Later in February, Papua, together with other ships of the 23rd Escort Group, carried out anti-submarine patrols in the St. George’s Channel.
In May 1945 Papua was an escort to one of the convoys which sailed for the relief of Norway. On 3 June 1945 she left Oslo in company with HMS Monserrat, escorting six U-boats which had surrendered on their way to the United Kingdom.
Papua arrived at Lisahally, Northern Ireland, on 9 June 1945, and was placed in reserve. In April 1946, in company with HMS Tobago, she sailed for New York, arriving there on 30 April. On 13 May 1946 she was paid off and handed over to the United States Authorities at that port.
Papua was awarded the Battle Honour – Atlantic 1945.
Lieutenant Commander C.W. Leadbetter, RNR, who joined Papua at Greenock in January 1945 as her new Commanding Officer, and who assumed command of HMS Loch Scavaig six months later, wrote in November 1972:
‘She (Papua) was a good ship with a better gun-armament than the British-built frigates, though her Hedgehog was less successful than the Squid (the ATW fitted in the ‘Loch’ Class). Her internal equipment was very good indeed, but the American ideas of fire-prevention made her somewhat uncomfortable to live in until we had introduced a few amenities such as curtains and carpets. Everything in her except the chartroom pencil was made of metal – chair, tables, doors, the lot, in order to cut down the fire risk.
We very quickly earned our keep by helping in the destruction of U-1014 in February 1945′.
(Cdr. Leadbetter then recalls U-1014’s sinking, adding that although ‘evidence’, such as a German sailor’s hat, was produced from the wreck, the attack was not officially confirmed as a ‘kill’ until a diver identified the submarine later in the year. This U-boat was used for years afterwards by the joint Anti-Submarine School at Londonderry as a target in exercises).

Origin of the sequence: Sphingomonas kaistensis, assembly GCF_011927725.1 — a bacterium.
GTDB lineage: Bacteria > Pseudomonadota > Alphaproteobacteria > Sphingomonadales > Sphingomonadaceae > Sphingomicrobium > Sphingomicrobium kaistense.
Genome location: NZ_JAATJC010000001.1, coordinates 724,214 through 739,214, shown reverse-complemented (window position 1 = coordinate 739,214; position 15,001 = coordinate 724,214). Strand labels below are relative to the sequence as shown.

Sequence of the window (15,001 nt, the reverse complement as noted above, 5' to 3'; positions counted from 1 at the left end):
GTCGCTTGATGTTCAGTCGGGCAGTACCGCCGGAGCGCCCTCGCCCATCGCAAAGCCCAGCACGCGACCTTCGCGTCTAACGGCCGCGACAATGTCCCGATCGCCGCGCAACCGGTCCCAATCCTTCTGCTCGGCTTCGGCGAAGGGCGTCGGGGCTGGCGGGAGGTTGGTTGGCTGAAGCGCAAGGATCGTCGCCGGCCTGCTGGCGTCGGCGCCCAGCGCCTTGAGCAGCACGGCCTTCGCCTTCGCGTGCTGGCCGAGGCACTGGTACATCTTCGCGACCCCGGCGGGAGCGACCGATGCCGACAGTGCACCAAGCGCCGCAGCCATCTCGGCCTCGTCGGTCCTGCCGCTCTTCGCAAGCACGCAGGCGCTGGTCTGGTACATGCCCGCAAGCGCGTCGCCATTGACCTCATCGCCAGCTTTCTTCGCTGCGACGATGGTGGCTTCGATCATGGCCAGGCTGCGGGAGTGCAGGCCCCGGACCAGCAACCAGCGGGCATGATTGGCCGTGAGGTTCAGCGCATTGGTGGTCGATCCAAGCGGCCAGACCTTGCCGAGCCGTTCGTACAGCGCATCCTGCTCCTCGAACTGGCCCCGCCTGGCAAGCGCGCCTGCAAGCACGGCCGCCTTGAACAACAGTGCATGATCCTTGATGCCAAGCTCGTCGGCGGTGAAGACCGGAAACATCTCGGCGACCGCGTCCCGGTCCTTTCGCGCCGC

‘VE Day found us somewhere around Scapa Flow,’ continues Cdr. Leadbetter, ‘and we were sent down to Rosyth to do a couple of interesting trips over to Norway, one with LSTs (Landing Ships Tank) to Stavanger and Oslo, and then back again to gather up the Type 21 U-boats and escort them back to Londonderry. As we sailed from Oslo we passed King Haakon returning to his country in the cruiser HMS Norfolk and, on leading our flock in line ahead past him, he signalled back – ‘A very fine sight’. Shortly after that, of course, I joined you in Loch Scàvaig.’
Papua’s former commander adds that whilst his predecessor in command was fond of a drink and the good life, he found that the First Lieutenant was an austere type who held regular Bible classes in his cabin. The RNVR sub-lieutenant, the commander recalls, ‘was a mighty hunter of Wrens’.
In 1946 Papua was sold to Egypt and taken over by the Khedival Mail Line who renamed it SS Malrouk. Some years later it was acquired by the Egyptian Navy, rearmed and commissioned as Misr. The vessel sank after a collision in the Gulf of Suez on the night of 16/17th May 1953.